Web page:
Cf: Linda Parry, Textiles of the Arts and Crafts Movement, London, 1988, pp. 56 and 63, pl. 61
Arthur Heygate Mackmurdo, revolutionary architect and designer, was the founder member of the Century Guild in 1882. The Guild designed a wide range of decorative arts which were then produced by outside firms such as A.H. Lee (woven fabrics) and Morris & Co. (early experimental carpets). Mackmurdo was responsible for designing most of the textile patterns for the Guild, and the progressive inventiveness of his designs, contrasting an avant-garde architectural quality with a swirling linearity, anticipated the Art Nouveau style and the later work of Voysey. His designs were shown as part of the Century Guild's exhibits at the first Arts and Crafts Exhibition, held in 1888, and it is probable that the current design was amongst those exhibited.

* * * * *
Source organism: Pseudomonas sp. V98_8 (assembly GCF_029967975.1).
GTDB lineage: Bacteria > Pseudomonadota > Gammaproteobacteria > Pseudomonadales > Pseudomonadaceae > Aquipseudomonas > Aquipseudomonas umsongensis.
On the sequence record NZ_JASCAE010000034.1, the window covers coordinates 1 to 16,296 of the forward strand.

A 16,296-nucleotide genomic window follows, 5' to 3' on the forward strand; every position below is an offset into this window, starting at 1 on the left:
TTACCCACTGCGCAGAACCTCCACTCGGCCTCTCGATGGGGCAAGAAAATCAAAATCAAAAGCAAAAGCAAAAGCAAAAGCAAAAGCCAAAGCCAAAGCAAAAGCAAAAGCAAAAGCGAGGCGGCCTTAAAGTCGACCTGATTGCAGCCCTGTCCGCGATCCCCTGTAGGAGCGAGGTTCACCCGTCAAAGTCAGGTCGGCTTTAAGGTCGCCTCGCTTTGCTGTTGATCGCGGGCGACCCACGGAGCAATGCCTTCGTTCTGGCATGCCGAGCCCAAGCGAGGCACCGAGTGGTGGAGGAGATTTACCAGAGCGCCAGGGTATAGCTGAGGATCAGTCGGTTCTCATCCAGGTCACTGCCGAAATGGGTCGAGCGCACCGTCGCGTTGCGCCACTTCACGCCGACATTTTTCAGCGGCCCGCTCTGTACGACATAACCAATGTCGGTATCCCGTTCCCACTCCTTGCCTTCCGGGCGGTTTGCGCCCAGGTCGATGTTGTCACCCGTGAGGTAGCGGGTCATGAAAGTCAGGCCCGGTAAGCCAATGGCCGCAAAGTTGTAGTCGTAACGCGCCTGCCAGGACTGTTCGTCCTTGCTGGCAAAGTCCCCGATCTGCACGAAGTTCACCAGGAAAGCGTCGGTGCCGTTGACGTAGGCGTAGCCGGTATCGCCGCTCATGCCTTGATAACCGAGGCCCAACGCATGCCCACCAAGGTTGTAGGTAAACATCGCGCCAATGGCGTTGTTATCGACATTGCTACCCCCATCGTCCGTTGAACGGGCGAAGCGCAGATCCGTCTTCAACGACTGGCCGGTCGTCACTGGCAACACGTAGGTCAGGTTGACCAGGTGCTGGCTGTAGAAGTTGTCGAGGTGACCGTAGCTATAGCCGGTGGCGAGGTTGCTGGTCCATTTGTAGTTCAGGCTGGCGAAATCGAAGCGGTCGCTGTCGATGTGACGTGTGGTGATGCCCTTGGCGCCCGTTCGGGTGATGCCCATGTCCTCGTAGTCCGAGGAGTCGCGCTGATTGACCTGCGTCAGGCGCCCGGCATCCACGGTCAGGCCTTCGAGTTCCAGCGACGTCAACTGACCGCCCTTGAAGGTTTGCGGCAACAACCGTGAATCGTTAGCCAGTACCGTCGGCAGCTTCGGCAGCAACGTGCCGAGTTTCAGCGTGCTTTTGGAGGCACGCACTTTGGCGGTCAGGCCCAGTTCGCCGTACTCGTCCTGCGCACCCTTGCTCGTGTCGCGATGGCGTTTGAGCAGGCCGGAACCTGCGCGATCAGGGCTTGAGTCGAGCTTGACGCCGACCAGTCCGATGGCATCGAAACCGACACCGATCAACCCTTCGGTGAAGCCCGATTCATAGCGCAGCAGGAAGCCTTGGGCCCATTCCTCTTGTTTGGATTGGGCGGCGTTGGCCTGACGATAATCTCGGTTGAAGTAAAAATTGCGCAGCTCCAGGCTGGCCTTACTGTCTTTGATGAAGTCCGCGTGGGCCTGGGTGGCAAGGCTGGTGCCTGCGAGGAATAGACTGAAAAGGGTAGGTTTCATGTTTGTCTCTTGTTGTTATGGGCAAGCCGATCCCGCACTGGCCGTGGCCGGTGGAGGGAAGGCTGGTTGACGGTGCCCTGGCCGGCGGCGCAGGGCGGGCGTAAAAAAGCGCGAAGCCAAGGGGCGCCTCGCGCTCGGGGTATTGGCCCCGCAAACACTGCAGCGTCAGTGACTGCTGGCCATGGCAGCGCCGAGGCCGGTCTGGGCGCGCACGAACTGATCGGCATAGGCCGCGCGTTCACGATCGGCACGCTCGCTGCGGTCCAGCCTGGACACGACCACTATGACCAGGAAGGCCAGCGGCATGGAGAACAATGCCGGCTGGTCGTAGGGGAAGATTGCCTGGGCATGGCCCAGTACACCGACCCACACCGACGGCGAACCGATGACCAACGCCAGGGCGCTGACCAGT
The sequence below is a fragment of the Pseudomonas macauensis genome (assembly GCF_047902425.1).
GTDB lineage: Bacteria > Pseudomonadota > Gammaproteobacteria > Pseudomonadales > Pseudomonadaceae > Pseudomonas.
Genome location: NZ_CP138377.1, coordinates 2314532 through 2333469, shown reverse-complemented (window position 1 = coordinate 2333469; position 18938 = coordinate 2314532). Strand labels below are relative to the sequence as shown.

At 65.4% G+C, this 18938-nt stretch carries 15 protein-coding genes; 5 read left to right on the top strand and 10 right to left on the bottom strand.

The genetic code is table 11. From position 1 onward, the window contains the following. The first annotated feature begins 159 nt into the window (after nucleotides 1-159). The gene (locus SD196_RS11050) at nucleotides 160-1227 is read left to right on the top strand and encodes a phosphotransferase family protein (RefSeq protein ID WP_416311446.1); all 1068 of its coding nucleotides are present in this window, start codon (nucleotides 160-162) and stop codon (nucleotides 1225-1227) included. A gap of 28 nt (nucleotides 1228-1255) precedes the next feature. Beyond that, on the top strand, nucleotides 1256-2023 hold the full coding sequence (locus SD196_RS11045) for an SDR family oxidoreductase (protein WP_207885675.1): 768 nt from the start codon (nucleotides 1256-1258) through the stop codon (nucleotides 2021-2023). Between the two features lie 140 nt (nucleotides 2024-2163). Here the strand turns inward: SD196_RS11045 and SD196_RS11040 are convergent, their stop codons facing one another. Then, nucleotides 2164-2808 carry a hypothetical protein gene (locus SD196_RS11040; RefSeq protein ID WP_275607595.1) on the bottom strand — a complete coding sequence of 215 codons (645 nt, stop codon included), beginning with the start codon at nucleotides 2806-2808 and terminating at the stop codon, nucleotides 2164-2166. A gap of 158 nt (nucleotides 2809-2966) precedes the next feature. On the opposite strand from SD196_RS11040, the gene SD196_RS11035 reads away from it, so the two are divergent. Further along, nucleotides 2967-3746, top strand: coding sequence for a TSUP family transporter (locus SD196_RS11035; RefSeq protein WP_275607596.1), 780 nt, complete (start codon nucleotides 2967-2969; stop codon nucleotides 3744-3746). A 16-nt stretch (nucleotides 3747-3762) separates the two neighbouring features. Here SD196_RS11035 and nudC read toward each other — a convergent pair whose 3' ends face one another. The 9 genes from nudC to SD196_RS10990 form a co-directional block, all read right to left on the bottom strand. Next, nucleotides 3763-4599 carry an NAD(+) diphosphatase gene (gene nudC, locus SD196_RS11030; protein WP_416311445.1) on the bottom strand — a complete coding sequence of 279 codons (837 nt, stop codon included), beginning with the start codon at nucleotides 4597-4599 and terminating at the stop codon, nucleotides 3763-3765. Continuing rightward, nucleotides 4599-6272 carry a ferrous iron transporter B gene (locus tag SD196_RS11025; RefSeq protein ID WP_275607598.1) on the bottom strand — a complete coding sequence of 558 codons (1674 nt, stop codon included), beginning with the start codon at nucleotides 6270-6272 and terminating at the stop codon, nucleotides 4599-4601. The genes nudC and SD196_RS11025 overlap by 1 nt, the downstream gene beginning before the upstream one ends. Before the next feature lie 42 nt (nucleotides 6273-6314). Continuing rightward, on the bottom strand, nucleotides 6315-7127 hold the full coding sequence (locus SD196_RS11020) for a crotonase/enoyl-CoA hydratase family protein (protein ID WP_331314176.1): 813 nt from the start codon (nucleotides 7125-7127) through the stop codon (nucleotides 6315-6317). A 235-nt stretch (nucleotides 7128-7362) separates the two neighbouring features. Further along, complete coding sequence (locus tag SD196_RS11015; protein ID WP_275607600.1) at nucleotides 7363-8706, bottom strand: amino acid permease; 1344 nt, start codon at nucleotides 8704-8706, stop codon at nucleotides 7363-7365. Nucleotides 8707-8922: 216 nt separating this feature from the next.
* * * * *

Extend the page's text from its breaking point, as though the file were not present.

A similar example to the present lot is in the permanent collection of the Victoria & Albert Museum.